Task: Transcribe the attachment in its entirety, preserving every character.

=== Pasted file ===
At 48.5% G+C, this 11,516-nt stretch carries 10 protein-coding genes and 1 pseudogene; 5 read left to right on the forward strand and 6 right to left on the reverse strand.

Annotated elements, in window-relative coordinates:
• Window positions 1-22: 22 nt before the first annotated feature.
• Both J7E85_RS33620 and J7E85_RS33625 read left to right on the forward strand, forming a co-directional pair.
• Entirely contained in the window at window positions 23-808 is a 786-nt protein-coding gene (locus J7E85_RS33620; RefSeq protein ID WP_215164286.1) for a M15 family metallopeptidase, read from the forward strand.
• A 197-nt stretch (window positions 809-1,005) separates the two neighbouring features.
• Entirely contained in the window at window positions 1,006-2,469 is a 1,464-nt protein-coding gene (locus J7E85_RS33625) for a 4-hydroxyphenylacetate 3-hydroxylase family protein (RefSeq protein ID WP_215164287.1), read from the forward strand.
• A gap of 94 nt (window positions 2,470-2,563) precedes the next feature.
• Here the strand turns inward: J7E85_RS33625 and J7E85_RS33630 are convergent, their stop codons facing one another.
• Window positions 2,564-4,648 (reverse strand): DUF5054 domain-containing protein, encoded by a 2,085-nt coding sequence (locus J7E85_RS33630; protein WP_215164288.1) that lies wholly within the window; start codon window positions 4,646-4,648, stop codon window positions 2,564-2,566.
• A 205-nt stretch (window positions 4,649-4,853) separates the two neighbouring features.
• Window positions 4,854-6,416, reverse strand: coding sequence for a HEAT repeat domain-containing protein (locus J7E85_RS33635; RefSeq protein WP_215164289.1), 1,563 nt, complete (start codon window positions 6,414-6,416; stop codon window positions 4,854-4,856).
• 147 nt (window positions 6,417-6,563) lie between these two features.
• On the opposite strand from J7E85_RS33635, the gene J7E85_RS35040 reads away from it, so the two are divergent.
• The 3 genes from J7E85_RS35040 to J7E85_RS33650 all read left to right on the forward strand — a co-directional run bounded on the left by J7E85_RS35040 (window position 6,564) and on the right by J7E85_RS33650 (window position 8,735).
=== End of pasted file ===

At 48.5% G+C, this 11,516-nt stretch carries 10 protein-coding genes and 1 pseudogene; 5 read left to right on the forward strand and 6 right to left on the reverse strand.

Annotated elements, in window-relative coordinates:
• Window positions 1-22: 22 nt before the first annotated feature.
• Both J7E85_RS33620 and J7E85_RS33625 read left to right on the forward strand, forming a co-directional pair.
• Entirely contained in the window at window positions 23-808 is a 786-nt protein-coding gene (locus J7E85_RS33620; RefSeq protein ID WP_215164286.1) for a M15 family metallopeptidase, read from the forward strand.
• A 197-nt stretch (window positions 809-1,005) separates the two neighbouring features.
• Entirely contained in the window at window positions 1,006-2,469 is a 1,464-nt protein-coding gene (locus J7E85_RS33625) for a 4-hydroxyphenylacetate 3-hydroxylase family protein (RefSeq protein ID WP_215164287.1), read from the forward strand.
• A gap of 94 nt (window positions 2,470-2,563) precedes the next feature.
• Here the strand turns inward: J7E85_RS33625 and J7E85_RS33630 are convergent, their stop codons facing one another.
• Window positions 2,564-4,648 (reverse strand): DUF5054 domain-containing protein, encoded by a 2,085-nt coding sequence (locus J7E85_RS33630; protein WP_215164288.1) that lies wholly within the window; start codon window positions 4,646-4,648, stop codon window positions 2,564-2,566.
• A 205-nt stretch (window positions 4,649-4,853) separates the two neighbouring features.
• Window positions 4,854-6,416, reverse strand: coding sequence for a HEAT repeat domain-containing protein (locus J7E85_RS33635; RefSeq protein WP_215164289.1), 1,563 nt, complete (start codon window positions 6,414-6,416; stop codon window positions 4,854-4,856).
• 147 nt (window positions 6,417-6,563) lie between these two features.
• On the opposite strand from J7E85_RS33635, the gene J7E85_RS35040 reads away from it, so the two are divergent.
• The 3 genes from J7E85_RS35040 to J7E85_RS33650 all read left to right on the forward strand — a co-directional run bounded on the left by J7E85_RS35040 (window position 6,564) and on the right by J7E85_RS33650 (window position 8,735).